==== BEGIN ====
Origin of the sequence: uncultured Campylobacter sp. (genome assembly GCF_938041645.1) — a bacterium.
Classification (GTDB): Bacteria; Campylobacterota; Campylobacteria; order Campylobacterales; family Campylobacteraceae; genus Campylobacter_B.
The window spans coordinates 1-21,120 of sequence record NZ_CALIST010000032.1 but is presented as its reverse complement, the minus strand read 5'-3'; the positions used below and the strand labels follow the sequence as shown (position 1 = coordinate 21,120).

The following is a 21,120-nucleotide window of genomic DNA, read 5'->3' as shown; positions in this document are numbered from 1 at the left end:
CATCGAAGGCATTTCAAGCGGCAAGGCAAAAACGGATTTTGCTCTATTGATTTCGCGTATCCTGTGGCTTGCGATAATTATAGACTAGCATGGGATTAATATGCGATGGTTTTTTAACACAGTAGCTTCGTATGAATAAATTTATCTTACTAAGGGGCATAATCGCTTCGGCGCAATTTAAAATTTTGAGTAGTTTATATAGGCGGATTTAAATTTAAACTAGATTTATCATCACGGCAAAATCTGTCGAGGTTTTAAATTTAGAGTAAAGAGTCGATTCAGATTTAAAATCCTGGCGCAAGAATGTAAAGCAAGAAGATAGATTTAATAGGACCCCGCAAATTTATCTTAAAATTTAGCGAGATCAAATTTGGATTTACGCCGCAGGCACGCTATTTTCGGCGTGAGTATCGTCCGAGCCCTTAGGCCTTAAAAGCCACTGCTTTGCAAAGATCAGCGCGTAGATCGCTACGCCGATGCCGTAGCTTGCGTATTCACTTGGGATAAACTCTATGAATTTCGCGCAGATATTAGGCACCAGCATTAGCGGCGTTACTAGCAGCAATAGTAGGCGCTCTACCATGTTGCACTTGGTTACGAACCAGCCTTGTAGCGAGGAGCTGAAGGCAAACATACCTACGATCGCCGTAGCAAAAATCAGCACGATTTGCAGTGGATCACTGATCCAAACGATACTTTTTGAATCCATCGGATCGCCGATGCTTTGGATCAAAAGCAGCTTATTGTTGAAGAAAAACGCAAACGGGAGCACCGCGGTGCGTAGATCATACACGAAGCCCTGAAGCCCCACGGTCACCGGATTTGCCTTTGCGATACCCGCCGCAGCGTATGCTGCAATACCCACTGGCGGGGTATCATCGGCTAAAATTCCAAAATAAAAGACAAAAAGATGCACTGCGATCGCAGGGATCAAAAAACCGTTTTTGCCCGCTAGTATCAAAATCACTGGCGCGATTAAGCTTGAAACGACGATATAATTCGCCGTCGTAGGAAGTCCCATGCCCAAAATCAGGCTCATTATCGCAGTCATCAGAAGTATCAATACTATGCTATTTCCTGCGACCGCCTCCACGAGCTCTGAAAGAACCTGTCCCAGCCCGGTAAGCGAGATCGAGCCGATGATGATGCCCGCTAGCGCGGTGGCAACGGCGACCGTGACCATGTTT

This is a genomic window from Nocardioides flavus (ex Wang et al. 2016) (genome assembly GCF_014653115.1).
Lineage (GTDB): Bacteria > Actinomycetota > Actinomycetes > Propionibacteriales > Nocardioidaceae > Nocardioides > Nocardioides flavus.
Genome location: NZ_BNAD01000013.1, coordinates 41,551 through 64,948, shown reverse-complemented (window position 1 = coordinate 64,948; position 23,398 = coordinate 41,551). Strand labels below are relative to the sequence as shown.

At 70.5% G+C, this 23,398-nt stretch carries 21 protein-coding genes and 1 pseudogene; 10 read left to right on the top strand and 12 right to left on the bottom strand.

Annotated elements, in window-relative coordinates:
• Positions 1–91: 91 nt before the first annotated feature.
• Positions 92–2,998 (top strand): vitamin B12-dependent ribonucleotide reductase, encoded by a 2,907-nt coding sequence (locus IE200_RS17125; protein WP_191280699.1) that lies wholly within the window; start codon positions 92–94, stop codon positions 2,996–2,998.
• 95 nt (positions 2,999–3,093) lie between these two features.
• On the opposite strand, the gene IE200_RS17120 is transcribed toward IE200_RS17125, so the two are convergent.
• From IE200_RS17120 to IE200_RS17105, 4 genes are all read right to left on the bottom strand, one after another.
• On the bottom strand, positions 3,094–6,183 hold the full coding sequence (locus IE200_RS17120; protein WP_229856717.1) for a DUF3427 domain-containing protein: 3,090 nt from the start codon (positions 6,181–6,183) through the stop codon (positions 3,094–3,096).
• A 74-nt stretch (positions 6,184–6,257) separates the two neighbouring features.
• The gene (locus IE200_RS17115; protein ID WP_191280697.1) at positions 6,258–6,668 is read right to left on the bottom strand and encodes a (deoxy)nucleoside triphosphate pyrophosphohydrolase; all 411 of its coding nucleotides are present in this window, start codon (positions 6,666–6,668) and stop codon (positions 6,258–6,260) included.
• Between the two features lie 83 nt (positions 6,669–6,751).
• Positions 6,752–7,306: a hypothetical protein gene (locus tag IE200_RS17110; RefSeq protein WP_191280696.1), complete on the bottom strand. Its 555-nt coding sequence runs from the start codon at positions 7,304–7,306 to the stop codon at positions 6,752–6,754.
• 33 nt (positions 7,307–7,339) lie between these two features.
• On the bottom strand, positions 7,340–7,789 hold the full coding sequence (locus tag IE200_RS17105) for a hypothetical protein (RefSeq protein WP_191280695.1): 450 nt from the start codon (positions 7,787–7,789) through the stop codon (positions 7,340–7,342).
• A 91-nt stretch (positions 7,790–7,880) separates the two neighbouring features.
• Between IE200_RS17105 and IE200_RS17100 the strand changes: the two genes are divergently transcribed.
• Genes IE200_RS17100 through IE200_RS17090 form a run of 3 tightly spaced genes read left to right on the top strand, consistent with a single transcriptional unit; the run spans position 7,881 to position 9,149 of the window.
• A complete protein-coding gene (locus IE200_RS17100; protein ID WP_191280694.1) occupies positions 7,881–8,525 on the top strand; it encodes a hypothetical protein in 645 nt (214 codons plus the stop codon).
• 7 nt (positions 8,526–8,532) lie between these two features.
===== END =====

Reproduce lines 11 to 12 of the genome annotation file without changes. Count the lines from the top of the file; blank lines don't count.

• Positions 1–91: 91 nt before the first annotated feature.
• Positions 92–2,998 (top strand): vitamin B12-dependent ribonucleotide reductase, encoded by a 2,907-nt coding sequence (locus IE200_RS17125; protein WP_191280699.1) that lies wholly within the window; start codon positions 92–94, stop codon positions 2,996–2,998.